08-08-2019 by Giovanna Grampa
Two consecutive months of below-average rainfall and an immediate drought emergency in the Tsavo, due to extreme climate change. The KWS (Kenya Wildlife Service) has taken note of the crisis and to launch the alarm is the Senior Warden of the Tsavo Conservation Area, Robert Njue, during a meeting called at the headquarters of the KWS to you.
In the presence of the closest collaborators and Honorary Warden from the Tsavo East and West, Robert Njue announced that no significant rainfall is expected until November with serious problems for the life of the animals.
Only two years ago, an exceptionally long period of lack of rain had seen many animals die of starvation, including about two hundred elephants.
While Kenya's coastline has benefited from heavy rainfall in recent months, not a single drop has reached the savannah. A strong and continuous wind that raises dust everywhere, blows till late at night and keeps away the big and dark clouds pregnant with water.
The savannah, flattened by the strong wind, is completely withered and the reservoirs for the collection of rainwater are now dried up, dry mud crossed by cracks to form an irregular network.
Tough living conditions for animals trying to survive by making the best use of what nature provides them with and concentrating on the few places where you can still find water.
Cloudy days are very rare in this period and make the landscape even more ghostly: red and bare earth cooked by the sun, dead trees stripped of bark and foliage. Unmistakable traces of hungry elephants.
Drought always remains a great threat to the elephant: it can lead to malnutrition and dehydration. Currently, there is concern about the lack of food with a high protein value: the elephants well fed a few months ago, all round and happy, are slimming showing sunken temples and in a few weeks later will begin to glimpse the bones of the pelvis under the wrinkled skin.
Fortunately for now the wind turbines that feed day and night the puddles, called Kijito, are working favoured by the strong wind and are fundamental meeting points for all animals forced to divide the water between them.
The alliances that are created are very fragile: zebras wait, buffaloes are pushed away, giraffes are increasingly insecure and cautious. The elephants themselves are more nervous and launch sound barrels to have priority to quench their thirst by chasing away other elephants from their family group. Unfortunately, in situations of tension between the herds, sometimes it happens that some little ones escape maternal control, running a great risk: the lions are always lurking and hungry. In total darkness they can wait. What interests them are the puppies, easy prey, and the night makes them even stronger and more determined.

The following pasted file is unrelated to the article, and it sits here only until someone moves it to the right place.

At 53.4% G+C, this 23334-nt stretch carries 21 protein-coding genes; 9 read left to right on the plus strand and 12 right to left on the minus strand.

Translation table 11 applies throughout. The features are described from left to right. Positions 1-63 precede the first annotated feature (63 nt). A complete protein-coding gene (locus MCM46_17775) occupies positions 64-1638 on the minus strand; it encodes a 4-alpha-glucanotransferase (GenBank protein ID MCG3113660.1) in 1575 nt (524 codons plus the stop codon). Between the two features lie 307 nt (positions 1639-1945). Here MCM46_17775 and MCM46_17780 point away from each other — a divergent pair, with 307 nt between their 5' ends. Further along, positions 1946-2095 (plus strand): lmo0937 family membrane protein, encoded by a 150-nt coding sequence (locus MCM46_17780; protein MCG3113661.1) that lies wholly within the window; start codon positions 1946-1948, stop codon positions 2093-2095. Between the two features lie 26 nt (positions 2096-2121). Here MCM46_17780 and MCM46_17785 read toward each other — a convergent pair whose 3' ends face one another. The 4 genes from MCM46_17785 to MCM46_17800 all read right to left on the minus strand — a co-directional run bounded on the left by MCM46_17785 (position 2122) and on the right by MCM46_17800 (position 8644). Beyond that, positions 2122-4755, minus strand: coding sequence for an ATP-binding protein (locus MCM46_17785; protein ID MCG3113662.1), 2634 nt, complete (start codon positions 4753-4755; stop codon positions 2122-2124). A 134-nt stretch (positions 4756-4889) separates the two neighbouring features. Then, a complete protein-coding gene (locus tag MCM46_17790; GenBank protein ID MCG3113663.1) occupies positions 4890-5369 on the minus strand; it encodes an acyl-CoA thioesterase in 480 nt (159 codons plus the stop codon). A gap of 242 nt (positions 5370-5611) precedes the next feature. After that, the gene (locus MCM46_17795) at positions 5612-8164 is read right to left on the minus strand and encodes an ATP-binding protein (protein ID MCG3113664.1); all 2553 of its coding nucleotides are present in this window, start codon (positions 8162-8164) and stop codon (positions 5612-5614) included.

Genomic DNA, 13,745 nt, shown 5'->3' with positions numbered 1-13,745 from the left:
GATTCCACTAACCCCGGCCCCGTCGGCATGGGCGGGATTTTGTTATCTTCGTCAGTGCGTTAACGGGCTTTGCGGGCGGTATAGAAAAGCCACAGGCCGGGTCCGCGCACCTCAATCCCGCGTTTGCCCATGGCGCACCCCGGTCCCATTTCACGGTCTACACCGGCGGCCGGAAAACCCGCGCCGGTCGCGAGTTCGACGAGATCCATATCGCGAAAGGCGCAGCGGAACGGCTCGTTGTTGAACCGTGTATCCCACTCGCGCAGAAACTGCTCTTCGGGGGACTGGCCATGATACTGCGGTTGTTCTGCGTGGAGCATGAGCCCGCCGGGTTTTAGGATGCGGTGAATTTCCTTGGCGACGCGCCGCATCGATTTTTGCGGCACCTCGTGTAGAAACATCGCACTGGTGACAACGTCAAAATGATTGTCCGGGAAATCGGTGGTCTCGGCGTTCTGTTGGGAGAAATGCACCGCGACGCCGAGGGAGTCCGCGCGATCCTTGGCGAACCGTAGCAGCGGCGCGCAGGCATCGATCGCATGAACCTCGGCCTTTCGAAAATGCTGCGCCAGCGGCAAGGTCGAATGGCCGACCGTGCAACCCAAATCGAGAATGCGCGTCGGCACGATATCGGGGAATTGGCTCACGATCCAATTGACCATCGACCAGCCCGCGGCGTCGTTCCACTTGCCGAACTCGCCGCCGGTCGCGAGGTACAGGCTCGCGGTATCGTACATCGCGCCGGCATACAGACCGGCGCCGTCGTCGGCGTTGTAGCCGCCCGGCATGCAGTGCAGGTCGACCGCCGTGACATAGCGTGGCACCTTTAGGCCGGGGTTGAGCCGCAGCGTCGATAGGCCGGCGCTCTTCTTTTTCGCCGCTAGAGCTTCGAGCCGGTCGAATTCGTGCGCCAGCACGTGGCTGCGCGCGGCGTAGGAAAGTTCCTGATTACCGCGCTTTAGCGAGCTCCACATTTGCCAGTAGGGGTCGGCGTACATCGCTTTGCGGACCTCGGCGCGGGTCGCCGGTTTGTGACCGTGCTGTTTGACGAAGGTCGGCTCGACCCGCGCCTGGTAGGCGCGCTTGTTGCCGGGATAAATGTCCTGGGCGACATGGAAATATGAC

When resources are scarce, elephants and other animals arrive in the villages in search of food, destroying the crops and the conflict between animals and villages is rekindled.
KWS launches the appeal and proposes urgent interventions to counter the emergency: new Kijito, new collection basins, reclamation of existing ones. Interventions that, in our opinion, do not solve the problem immediately but are useful to prepare for the next rains that we hope will be abundant. However, there is a lack of funds that KWS is asking for from future sensitive and generous supporters. Unfortunately, even the earth-moving machines, which are useful at least for cleaning the existing reservoirs of sand, are currently not working and require substantial maintenance: a decidedly uphill route.
We can only hope for now for the inaccuracy of the weather projections, trusting in the fact that the forecasts are generally very reliable within two hours, likely over a period of ten days, untrue from here until November.
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